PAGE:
12 January 2010

Price Discrimination

"What is price discrimination?

Price discrimination or yield management occurs when a firm charges a different price to different groups of consumers for an identical good or service, for reasons not associated with costs.

What happens if a company charges a different price for the same product but with a different label? This is an example of price discrimination, we see it all of the time.

In the pharmaceutical industry this is seen with generic drugs. The price of something is what you're prepared to pay for it: while the something, the product isn't only the product but the packaging and advertising associated with it.

Price discrimination describes the process of getting a greater penetration of the market and hence a greater profit for your product. This is done by discriminating the same product from itself by altering the packaging of the product, advertising the product in different ways and placing it in different retail outlet environments. By this process the price of something like aspirin can vary hugely; the difference in price reflecting the market that the product is satisfying.

All very interesting.

What happens when you have a product that is patent protected?

You can't differentiate between different aspects of the same product, as is done in generics, because everyone knows that there is only one supplier of the patent protected product. Because it is patent protected.

This leaves a huge untapped market. There is a large group of people who have a need, when talking about pharmaceuticals this is usually a desperate need, for the product but they have insufficient money. How do you tap into this market?

Why not counterfeit your own product?

How do you do this? Well, see above for generics. By having different, 1) labels (ie, get a 'not quite right label'); 2) retail outlets (ie, sell it on the internet); and, 3) advertising. Get some people arrested for counterfeiting your product - this leads to lots of publicity.

The above is a reflection of my thinking that led to the comment I made on pharmalot today ...

Sanofi-Aventis Cuts Prices In Southeast Asia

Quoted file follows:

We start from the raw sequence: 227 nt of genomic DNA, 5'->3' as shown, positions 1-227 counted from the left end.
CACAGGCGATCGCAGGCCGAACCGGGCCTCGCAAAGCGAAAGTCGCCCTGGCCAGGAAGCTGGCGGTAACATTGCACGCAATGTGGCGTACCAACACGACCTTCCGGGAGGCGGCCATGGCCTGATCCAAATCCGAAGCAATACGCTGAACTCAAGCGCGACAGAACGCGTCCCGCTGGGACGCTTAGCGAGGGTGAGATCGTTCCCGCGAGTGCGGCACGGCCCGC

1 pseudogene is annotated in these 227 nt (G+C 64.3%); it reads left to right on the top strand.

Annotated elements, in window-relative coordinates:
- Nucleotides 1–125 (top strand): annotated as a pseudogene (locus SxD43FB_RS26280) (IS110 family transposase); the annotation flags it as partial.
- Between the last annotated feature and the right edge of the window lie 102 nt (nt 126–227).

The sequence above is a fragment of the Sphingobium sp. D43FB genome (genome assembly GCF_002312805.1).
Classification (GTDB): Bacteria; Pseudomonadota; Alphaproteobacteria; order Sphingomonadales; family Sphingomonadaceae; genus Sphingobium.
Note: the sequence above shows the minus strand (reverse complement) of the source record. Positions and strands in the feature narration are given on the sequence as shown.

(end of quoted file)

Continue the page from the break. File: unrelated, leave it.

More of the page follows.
The drugmaker hopes to eventually boost sales and profits of various meds in the region ..”

I wonder if they will re-import some of these drugs back to the West as counterfeit products?

In this manner they can take advantage of the process of price discrimination and participate in a part of the market that they ordinarily wouldn’t be able to access."

Awaiting a reply from the EU Commission as to whether or not they are investigating this phenomenon.

14th March 2010. The EU (that is the Commission courtesy of Phil Lewis, p2) replied, "... the Commission is not empowered to investigate companies' or rights owner's use of their intellectual property rights."

In other words, no.

Meanwhile, Outlaw informs us that, "[t]he European Parliament has threatened to take the European Commission to the EU's highest court if it does not disclose the details of a secret international copyright treaty.

The Parliament has voted by an overwhelming majority to adopt a resolution demanding that the Commission limit the scope of the proposed treaty and inform it of its contents immediately.

The Anti-Counterfeiting Trade Agreement (ACTA) is a deal being negotiated by governments around the world outside of the confines of existing trade bodies such as the World Trade Organisation or the World Intellectual Property Organisation. The Commission is negotiating on behalf of the EU's 27 member states.

Secrecy has surrounded the two-year negotiations from the start and critics have alleged that figures from copyright-reliant industries such as music and film have been allowed to see more of the proposals than the citizens of the governments involved.

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